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Britain’s Household Benefit Cap restricts the amount of benefit income unemployed households can receive. In this article, it is examined using material held at the UK’s National Archives recording debates about a proposal to introduce a similar policy – a benefit limit – in the first Thatcher Conservative government elected in 1979. It was rejected, but the Household Benefit Cap was introduced three decades later. The article locates debates about, and the practice of restricting benefit income, in perennial social security concerns with the financial incentive to do waged work. The article argues that while there are material differences that help explain the different policy outcomes in 1980 and 2010, they can primarily be explained by changing ideas about the roles of social security policy, including the development of the ‘incentive paradigm’ concerned with manipulating behaviour; a loss of concern with the hardship that would come with the introduction of a benefit restriction and a view that institutions other than the state are better placed to address poverty and buttress work incentives.
Disabled people, work and welfare has focused on various aspects of relationships between work and income replacement social welfare benefits for disabled people. In various ways, the chapters critically engage with the idea that ‘work is the best form of welfare’ for disabled people, which is visible in Britain and many of the other countries that the book has focused on. There are several themes that can be drawn from the chapters of the book. These include:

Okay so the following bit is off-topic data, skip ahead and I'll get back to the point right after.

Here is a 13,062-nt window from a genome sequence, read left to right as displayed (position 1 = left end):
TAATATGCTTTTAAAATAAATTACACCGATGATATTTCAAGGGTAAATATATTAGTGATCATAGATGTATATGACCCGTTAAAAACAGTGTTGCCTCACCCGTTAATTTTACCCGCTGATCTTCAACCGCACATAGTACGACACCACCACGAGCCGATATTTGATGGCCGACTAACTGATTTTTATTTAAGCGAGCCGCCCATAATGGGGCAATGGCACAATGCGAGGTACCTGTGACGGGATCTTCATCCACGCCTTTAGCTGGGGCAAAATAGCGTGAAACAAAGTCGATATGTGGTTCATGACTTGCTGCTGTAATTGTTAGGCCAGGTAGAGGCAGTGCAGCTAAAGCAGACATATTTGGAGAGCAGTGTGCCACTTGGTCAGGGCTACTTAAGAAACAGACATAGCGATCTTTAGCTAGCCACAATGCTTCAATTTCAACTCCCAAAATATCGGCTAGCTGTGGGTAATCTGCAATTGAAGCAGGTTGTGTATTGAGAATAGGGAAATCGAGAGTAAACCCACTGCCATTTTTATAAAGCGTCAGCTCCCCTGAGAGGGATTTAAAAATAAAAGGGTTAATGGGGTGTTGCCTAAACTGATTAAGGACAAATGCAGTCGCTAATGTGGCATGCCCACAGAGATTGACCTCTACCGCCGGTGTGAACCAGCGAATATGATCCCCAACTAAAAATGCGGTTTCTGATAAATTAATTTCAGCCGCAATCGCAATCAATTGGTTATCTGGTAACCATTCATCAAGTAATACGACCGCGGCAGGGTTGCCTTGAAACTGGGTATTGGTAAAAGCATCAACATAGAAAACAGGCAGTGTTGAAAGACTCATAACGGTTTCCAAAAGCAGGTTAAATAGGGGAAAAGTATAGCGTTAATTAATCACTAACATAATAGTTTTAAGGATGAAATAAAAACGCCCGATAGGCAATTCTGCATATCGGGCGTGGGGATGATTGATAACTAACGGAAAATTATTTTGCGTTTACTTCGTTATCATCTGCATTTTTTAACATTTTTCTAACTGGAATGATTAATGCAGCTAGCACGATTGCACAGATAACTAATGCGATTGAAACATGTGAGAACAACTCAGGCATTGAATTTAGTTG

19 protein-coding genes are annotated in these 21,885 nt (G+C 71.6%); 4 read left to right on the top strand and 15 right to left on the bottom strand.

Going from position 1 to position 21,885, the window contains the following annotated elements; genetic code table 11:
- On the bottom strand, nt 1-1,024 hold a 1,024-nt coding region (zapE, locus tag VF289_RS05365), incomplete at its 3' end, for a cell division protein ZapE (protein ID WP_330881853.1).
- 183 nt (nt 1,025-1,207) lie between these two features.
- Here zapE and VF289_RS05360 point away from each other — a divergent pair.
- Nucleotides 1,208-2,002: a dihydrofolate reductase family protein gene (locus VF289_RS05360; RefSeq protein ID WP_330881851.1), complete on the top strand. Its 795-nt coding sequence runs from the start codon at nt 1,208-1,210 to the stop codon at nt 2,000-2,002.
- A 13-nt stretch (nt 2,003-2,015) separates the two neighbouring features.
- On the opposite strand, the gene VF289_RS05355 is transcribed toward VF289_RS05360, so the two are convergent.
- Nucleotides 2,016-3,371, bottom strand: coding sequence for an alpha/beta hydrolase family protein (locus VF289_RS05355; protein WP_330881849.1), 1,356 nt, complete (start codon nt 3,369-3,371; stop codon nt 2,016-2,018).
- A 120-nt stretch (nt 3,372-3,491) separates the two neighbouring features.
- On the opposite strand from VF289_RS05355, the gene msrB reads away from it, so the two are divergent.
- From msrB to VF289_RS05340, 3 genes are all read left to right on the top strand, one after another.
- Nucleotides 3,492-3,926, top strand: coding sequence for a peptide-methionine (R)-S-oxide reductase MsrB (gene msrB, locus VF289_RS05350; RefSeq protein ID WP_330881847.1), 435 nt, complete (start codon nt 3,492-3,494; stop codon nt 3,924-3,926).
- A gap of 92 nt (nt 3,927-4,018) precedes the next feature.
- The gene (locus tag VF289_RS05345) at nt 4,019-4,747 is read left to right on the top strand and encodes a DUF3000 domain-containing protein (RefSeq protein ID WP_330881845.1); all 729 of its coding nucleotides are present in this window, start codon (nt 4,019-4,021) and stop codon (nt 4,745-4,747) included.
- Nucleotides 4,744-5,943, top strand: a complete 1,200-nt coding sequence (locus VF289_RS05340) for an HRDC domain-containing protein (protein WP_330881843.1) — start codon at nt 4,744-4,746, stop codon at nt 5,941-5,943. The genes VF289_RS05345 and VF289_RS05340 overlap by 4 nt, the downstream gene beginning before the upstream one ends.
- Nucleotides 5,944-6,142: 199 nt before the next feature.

• the nature of wage work as a process;
• difficulties for disabled people that arise from the desire to commodify their labour power;
• difficulties that there are in making the claim that wage work provides for disabled people both a secure and above-poverty-level income.
While these themes are in practice inextricably linked, for analytical purposes we look at them separately below.
Wage work as a socially embedded process
We see, for example, that as it is dependent on the productive value of individual workers, the labour process under capitalist forms of accumulation is something that inherently acts against the employment of disabled people. Competitive individualism and the extraction of profit from the work of employees means that at a fundamental level disabled people are disadvantaged in labour markets. This is because, depending on who one reads, even within disability studies, they are perceived by employers as being less productive than other, non-disabled workers or because of their impairment, they are less productive as they are unable to labour within the temporal and rhythmic demands of wage work and/or its intensity. There have, of course, been various attempts to address such issues, for example, the payment of subsidies to employers so that essentially it becomes profitable to employ them; the retraining and rehabilitation of disabled workers; work experience and tasters that are not only supposed to help (re)attach workless disabled people to labour markets, but also to demonstrate their potential to employers. Such interventions, though, are only required because of the characteristics, such as competitive individualism and economic productivity, that underpin capitalist notions of wage work and other employment activity.
It is within this context that Chapters Twelve to Fourteen discussed aspects of alternatives to wage work as being the activity through which disabled people are valued. Drawing on examples from Britain and Canada, Chapter Twelve discussed the value of work outside of that necessarily concerned with productive value and profit maximisation.